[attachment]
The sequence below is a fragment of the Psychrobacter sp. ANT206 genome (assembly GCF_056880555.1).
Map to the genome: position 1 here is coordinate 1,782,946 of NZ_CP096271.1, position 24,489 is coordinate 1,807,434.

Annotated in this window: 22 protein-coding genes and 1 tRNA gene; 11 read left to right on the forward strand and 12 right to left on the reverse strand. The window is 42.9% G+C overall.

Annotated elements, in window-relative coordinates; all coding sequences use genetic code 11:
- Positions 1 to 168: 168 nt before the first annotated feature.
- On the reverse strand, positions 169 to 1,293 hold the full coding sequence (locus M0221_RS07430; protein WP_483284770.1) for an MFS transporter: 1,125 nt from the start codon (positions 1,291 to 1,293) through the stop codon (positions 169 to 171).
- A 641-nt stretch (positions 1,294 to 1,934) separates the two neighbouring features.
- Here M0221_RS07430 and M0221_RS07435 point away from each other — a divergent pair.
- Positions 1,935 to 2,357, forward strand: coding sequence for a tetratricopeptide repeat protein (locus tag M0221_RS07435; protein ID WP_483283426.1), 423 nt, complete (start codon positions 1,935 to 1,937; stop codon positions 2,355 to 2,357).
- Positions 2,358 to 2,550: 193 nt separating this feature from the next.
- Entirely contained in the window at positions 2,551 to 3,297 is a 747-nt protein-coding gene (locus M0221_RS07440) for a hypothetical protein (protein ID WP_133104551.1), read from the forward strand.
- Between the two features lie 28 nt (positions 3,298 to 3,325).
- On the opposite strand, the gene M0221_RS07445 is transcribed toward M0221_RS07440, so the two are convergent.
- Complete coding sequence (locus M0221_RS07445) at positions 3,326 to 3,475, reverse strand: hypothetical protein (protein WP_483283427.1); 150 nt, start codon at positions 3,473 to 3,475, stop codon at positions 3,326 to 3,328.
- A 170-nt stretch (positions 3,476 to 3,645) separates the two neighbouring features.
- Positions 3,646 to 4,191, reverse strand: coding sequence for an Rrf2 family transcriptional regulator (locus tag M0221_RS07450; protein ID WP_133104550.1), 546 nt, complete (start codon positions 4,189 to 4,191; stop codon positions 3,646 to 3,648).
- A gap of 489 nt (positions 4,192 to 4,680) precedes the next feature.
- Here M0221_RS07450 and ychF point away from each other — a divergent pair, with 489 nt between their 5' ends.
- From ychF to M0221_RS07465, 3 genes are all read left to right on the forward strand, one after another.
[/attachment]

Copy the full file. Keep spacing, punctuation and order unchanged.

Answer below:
The sequence below is a fragment of the Psychrobacter sp. ANT206 genome (assembly GCF_056880555.1).
Map to the genome: position 1 here is coordinate 1,782,946 of NZ_CP096271.1, position 24,489 is coordinate 1,807,434.

Annotated in this window: 22 protein-coding genes and 1 tRNA gene; 11 read left to right on the forward strand and 12 right to left on the reverse strand. The window is 42.9% G+C overall.

Annotated elements, in window-relative coordinates; all coding sequences use genetic code 11:
- Positions 1 to 168: 168 nt before the first annotated feature.
- On the reverse strand, positions 169 to 1,293 hold the full coding sequence (locus M0221_RS07430; protein WP_483284770.1) for an MFS transporter: 1,125 nt from the start codon (positions 1,291 to 1,293) through the stop codon (positions 169 to 171).
- A 641-nt stretch (positions 1,294 to 1,934) separates the two neighbouring features.
- Here M0221_RS07430 and M0221_RS07435 point away from each other — a divergent pair.
- Positions 1,935 to 2,357, forward strand: coding sequence for a tetratricopeptide repeat protein (locus tag M0221_RS07435; protein ID WP_483283426.1), 423 nt, complete (start codon positions 1,935 to 1,937; stop codon positions 2,355 to 2,357).
- Positions 2,358 to 2,550: 193 nt separating this feature from the next.
- Entirely contained in the window at positions 2,551 to 3,297 is a 747-nt protein-coding gene (locus M0221_RS07440) for a hypothetical protein (protein ID WP_133104551.1), read from the forward strand.
- Between the two features lie 28 nt (positions 3,298 to 3,325).
- On the opposite strand, the gene M0221_RS07445 is transcribed toward M0221_RS07440, so the two are convergent.
- Complete coding sequence (locus M0221_RS07445) at positions 3,326 to 3,475, reverse strand: hypothetical protein (protein WP_483283427.1); 150 nt, start codon at positions 3,473 to 3,475, stop codon at positions 3,326 to 3,328.
- A 170-nt stretch (positions 3,476 to 3,645) separates the two neighbouring features.
- Positions 3,646 to 4,191, reverse strand: coding sequence for an Rrf2 family transcriptional regulator (locus tag M0221_RS07450; protein ID WP_133104550.1), 546 nt, complete (start codon positions 4,189 to 4,191; stop codon positions 3,646 to 3,648).
- A gap of 489 nt (positions 4,192 to 4,680) precedes the next feature.
- Here M0221_RS07450 and ychF point away from each other — a divergent pair, with 489 nt between their 5' ends.
- From ychF to M0221_RS07465, 3 genes are all read left to right on the forward strand, one after another.